September saw a drop in Prince Albert’s crime rate, including the fewest assaults of any month so far in 2017.
A total of 1,089 criminal incidents were reported in September by the Prince Albert Police Service, representing a significant reduction from August’s total of 1,277. The city saw 268 property crimes last month, a drop from the previous month’s total of 337 and markedly lower than the 414 incidents logged in September of 2016.
Thirty-nine assault charges were laid by police last month, the lowest rate the city has seen all year. So far in 2017, there have been 490 assaults, a major decline from the 620 assault charges issued over the same period in 2016. While the rates of some violent crimes have increased slightly, the city is on track to see its violent crime rate decline by more than 17 per cent from 2016.
Property crime fell in September as well. A total of 286 property-crime charges were laid last month, down from 337 the month before. While property crime has been a common topic in the news lately, the city’s overall property crime rate is on track for a 2.3 per cent drop compared to 2016.
Police Chief Troy Cooper told paNOW he was pleased to see the crime rates falling. While it is difficult to draw broad conclusions based on only a few months of data, Cooper said the numbers seem to indicate a positive trend.
“Starting in about August we saw a turnaround both of property crime and of crimes against persons,” Cooper said. “It’s a move in the right direction.”
While Cooper said crime rates have also fallen in other urban centres in the province, the city’s enforcement strategy was also a factor in the falling crime rates. Cooper particularly credited drug-enforcement initiatives and Prince Albert’s Combined Forces Special Enforcement Unit (CFSEU), an integrated policing unit that takes on organized crime and major drug trafficking investigations.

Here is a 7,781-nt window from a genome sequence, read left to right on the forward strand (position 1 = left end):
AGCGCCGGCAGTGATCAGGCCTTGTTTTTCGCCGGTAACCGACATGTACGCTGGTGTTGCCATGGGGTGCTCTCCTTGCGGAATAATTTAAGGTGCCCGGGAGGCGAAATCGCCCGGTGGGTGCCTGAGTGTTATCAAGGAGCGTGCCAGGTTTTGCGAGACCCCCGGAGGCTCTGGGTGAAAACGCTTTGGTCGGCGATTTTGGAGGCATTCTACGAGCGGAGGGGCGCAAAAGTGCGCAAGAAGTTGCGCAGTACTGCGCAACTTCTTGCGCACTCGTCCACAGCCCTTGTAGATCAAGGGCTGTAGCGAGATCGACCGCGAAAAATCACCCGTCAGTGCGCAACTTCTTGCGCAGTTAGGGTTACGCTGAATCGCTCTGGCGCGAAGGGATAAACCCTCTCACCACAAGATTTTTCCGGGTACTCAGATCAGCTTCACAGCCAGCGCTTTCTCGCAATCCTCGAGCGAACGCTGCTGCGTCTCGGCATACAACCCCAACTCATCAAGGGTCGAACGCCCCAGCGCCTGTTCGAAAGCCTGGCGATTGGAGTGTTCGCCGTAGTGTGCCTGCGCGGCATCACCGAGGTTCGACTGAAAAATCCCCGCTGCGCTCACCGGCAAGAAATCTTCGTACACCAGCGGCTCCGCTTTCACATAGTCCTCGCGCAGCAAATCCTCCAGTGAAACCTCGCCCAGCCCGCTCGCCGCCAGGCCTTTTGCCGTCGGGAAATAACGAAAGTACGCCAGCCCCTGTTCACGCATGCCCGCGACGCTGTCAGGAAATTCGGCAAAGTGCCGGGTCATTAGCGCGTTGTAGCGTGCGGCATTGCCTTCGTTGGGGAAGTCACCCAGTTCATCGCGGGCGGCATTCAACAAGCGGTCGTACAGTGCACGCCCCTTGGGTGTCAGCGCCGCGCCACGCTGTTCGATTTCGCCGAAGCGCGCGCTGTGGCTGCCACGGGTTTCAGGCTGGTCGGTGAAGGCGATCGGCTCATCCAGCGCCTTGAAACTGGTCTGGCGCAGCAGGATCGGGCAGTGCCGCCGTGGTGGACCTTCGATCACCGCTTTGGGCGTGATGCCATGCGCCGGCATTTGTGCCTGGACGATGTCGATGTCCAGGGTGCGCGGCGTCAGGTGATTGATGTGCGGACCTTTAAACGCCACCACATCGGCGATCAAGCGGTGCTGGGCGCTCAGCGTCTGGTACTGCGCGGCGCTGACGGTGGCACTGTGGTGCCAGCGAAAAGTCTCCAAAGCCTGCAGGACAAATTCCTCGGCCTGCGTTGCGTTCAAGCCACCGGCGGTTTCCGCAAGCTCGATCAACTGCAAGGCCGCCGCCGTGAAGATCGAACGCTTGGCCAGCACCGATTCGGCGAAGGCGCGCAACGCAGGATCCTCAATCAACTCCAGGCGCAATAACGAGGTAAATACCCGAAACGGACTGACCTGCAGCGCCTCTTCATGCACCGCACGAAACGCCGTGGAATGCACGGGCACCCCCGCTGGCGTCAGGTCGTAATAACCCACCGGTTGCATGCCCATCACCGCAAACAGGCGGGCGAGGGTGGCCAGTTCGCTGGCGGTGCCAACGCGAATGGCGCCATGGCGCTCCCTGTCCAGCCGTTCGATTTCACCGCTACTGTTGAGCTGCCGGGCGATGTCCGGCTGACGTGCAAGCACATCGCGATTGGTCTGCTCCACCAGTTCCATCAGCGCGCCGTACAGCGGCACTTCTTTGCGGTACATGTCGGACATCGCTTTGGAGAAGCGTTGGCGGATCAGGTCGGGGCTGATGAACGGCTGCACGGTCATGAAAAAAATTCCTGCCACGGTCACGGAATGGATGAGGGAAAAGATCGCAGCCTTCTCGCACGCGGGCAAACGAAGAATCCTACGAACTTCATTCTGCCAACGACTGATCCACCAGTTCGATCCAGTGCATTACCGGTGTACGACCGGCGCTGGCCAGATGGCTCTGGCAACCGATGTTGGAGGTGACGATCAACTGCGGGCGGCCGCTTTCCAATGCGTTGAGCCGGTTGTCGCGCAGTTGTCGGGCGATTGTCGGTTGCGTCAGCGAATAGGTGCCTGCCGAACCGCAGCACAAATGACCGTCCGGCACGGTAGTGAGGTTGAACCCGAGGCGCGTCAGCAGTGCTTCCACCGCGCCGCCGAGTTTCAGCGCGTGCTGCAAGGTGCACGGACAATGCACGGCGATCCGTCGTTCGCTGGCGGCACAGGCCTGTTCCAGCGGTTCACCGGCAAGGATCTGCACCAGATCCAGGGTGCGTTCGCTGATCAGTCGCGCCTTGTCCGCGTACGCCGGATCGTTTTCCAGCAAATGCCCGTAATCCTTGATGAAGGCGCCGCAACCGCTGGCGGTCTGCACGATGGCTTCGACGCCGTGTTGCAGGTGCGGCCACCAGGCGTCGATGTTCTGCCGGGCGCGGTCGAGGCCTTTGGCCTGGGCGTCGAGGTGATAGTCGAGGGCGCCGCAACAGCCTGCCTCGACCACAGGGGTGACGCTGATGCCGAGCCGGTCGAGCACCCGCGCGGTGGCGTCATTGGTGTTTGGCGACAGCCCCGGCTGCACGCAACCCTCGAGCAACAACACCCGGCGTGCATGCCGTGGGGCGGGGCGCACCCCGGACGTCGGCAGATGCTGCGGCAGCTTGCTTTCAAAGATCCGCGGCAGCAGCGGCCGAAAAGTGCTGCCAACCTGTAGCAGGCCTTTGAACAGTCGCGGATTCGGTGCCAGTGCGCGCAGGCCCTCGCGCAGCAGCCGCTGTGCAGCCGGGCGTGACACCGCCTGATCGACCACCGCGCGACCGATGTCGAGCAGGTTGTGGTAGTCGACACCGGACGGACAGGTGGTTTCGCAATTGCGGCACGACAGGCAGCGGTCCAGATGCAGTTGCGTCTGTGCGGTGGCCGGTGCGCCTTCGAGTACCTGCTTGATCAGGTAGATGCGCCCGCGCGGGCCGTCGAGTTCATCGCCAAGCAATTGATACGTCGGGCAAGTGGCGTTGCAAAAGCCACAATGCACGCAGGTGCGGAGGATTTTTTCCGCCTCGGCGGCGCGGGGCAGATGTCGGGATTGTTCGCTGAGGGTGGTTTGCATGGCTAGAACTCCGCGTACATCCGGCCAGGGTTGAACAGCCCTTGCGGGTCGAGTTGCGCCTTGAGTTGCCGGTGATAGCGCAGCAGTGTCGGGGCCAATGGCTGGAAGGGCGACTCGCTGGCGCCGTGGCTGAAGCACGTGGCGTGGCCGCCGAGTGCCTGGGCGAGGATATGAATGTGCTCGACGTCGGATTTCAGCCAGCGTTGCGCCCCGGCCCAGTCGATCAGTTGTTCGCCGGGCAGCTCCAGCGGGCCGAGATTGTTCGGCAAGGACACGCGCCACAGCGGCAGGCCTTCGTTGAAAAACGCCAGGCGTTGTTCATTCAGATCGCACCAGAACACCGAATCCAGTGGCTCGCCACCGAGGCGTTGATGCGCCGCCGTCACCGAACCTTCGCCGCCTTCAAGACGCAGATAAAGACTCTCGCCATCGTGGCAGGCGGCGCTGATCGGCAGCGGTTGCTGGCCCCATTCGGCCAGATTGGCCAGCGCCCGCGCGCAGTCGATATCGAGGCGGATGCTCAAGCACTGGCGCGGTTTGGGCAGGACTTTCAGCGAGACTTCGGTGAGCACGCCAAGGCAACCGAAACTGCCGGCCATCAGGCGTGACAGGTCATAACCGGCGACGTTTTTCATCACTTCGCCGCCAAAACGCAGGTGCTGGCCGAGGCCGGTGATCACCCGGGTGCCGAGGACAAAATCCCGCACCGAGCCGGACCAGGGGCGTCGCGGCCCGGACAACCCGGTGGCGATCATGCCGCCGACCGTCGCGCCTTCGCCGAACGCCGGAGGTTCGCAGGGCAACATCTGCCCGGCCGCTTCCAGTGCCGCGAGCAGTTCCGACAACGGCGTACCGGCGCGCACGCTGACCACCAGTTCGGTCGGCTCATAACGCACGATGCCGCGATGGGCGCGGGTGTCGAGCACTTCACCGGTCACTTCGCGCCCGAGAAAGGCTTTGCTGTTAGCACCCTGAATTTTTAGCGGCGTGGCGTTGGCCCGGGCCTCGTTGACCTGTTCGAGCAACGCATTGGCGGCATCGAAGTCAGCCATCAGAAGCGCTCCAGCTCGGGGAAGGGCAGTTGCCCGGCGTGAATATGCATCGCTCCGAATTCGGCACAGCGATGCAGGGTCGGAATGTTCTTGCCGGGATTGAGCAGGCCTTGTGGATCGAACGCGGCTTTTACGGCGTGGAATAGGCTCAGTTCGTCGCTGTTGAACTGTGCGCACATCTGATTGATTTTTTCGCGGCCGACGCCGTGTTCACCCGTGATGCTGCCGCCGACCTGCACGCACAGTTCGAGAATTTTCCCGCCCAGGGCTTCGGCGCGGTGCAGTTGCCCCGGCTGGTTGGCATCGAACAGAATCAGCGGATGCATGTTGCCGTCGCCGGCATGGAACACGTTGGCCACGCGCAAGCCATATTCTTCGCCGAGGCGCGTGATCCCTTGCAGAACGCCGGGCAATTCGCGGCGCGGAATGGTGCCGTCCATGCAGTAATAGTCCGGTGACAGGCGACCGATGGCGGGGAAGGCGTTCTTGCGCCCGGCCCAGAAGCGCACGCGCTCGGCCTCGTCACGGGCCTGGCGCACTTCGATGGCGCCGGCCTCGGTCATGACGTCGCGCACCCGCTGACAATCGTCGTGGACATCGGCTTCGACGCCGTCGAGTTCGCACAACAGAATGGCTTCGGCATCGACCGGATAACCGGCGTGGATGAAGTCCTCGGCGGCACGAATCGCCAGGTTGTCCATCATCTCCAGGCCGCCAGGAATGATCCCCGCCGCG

“You’ve seen recent seizures of both cocaine and meth, and that’s something we’re going to continue to provide resources for,” Cooper said. “They’ve got the resources, the time and the skillset to tackle some of these complex investigations.”
This year’s police budget will include a new, provincially-funded position on the CFSEU, Cooper said, which will help police continue to tackle even more major drug investigations without pulling resources from elsewhere in the department.
Cooper said city police have made great efforts to target the root causes of crime in recent months, an initiative which is showing results. Addictions directly drive crime, the police chief said, so by focusing on major drug traffickers the police are able to drive down the crime rates across the board.
“If we can reduce the use and addictions related to meth and some of the other addictive drugs, we’re going to see that manifest itself in lower crime rates,” Cooper said. “It seems to be paying some dividends, so we’re going to continue with that.”
On Twitter: @TMacPhersonNews
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